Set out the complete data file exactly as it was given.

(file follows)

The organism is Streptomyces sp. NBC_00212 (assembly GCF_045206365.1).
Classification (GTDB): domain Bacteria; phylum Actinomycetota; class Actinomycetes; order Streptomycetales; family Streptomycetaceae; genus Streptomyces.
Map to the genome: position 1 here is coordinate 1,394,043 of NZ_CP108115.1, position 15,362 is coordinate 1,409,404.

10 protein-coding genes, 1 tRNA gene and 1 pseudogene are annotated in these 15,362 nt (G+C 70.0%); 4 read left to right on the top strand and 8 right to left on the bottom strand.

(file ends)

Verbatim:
The organism is Streptomyces sp. NBC_00212 (assembly GCF_045206365.1).
Classification (GTDB): domain Bacteria; phylum Actinomycetota; class Actinomycetes; order Streptomycetales; family Streptomycetaceae; genus Streptomyces.
Map to the genome: position 1 here is coordinate 1,394,043 of NZ_CP108115.1, position 15,362 is coordinate 1,409,404.

10 protein-coding genes, 1 tRNA gene and 1 pseudogene are annotated in these 15,362 nt (G+C 70.0%); 4 read left to right on the top strand and 8 right to left on the bottom strand.